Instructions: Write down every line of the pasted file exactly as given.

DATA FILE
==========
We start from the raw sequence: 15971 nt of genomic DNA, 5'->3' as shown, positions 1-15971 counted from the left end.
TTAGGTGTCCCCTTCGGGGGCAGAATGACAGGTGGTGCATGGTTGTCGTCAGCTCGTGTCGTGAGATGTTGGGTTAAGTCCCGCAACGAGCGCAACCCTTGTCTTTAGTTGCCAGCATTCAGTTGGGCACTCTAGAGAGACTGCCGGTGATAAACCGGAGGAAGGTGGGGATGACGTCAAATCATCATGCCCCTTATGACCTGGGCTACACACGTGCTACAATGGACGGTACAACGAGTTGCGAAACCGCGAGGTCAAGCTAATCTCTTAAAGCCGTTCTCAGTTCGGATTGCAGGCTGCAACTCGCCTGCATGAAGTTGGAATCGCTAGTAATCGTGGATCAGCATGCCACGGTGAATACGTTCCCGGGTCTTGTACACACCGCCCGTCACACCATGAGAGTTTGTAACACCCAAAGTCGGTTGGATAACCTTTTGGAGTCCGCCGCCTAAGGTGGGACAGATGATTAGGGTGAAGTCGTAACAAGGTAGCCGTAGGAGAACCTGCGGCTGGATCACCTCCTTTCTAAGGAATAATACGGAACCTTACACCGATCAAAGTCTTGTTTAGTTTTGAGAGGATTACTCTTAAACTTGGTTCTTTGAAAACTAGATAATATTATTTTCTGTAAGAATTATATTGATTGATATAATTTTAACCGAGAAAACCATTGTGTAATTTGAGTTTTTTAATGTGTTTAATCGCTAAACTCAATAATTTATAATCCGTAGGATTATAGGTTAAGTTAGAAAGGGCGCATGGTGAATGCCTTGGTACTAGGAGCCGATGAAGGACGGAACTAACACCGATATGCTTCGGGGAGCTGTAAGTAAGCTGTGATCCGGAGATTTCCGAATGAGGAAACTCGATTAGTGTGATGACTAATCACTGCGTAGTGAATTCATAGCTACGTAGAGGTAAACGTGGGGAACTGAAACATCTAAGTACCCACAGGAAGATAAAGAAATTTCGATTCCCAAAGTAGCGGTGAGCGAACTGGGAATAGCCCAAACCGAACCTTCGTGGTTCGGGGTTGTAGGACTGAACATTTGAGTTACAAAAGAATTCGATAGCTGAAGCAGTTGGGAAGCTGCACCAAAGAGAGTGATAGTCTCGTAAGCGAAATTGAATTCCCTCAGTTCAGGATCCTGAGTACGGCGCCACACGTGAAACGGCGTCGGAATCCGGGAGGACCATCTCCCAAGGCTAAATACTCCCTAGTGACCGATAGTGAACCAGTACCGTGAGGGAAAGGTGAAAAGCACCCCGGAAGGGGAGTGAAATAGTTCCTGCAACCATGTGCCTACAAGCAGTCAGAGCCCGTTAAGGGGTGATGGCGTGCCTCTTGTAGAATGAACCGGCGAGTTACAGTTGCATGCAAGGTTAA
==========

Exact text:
We start from the raw sequence: 15971 nt of genomic DNA, 5'->3' as shown, positions 1-15971 counted from the left end.
TTAGGTGTCCCCTTCGGGGGCAGAATGACAGGTGGTGCATGGTTGTCGTCAGCTCGTGTCGTGAGATGTTGGGTTAAGTCCCGCAACGAGCGCAACCCTTGTCTTTAGTTGCCAGCATTCAGTTGGGCACTCTAGAGAGACTGCCGGTGATAAACCGGAGGAAGGTGGGGATGACGTCAAATCATCATGCCCCTTATGACCTGGGCTACACACGTGCTACAATGGACGGTACAACGAGTTGCGAAACCGCGAGGTCAAGCTAATCTCTTAAAGCCGTTCTCAGTTCGGATTGCAGGCTGCAACTCGCCTGCATGAAGTTGGAATCGCTAGTAATCGTGGATCAGCATGCCACGGTGAATACGTTCCCGGGTCTTGTACACACCGCCCGTCACACCATGAGAGTTTGTAACACCCAAAGTCGGTTGGATAACCTTTTGGAGTCCGCCGCCTAAGGTGGGACAGATGATTAGGGTGAAGTCGTAACAAGGTAGCCGTAGGAGAACCTGCGGCTGGATCACCTCCTTTCTAAGGAATAATACGGAACCTTACACCGATCAAAGTCTTGTTTAGTTTTGAGAGGATTACTCTTAAACTTGGTTCTTTGAAAACTAGATAATATTATTTTCTGTAAGAATTATATTGATTGATATAATTTTAACCGAGAAAACCATTGTGTAATTTGAGTTTTTTAATGTGTTTAATCGCTAAACTCAATAATTTATAATCCGTAGGATTATAGGTTAAGTTAGAAAGGGCGCATGGTGAATGCCTTGGTACTAGGAGCCGATGAAGGACGGAACTAACACCGATATGCTTCGGGGAGCTGTAAGTAAGCTGTGATCCGGAGATTTCCGAATGAGGAAACTCGATTAGTGTGATGACTAATCACTGCGTAGTGAATTCATAGCTACGTAGAGGTAAACGTGGGGAACTGAAACATCTAAGTACCCACAGGAAGATAAAGAAATTTCGATTCCCAAAGTAGCGGTGAGCGAACTGGGAATAGCCCAAACCGAACCTTCGTGGTTCGGGGTTGTAGGACTGAACATTTGAGTTACAAAAGAATTCGATAGCTGAAGCAGTTGGGAAGCTGCACCAAAGAGAGTGATAGTCTCGTAAGCGAAATTGAATTCCCTCAGTTCAGGATCCTGAGTACGGCGCCACACGTGAAACGGCGTCGGAATCCGGGAGGACCATCTCCCAAGGCTAAATACTCCCTAGTGACCGATAGTGAACCAGTACCGTGAGGGAAAGGTGAAAAGCACCCCGGAAGGGGAGTGAAATAGTTCCTGCAACCATGTGCCTACAAGCAGTCAGAGCCCGTTAAGGGGTGATGGCGTGCCTCTTGTAGAATGAACCGGCGAGTTACAGTTGCATGCAAGGTTAA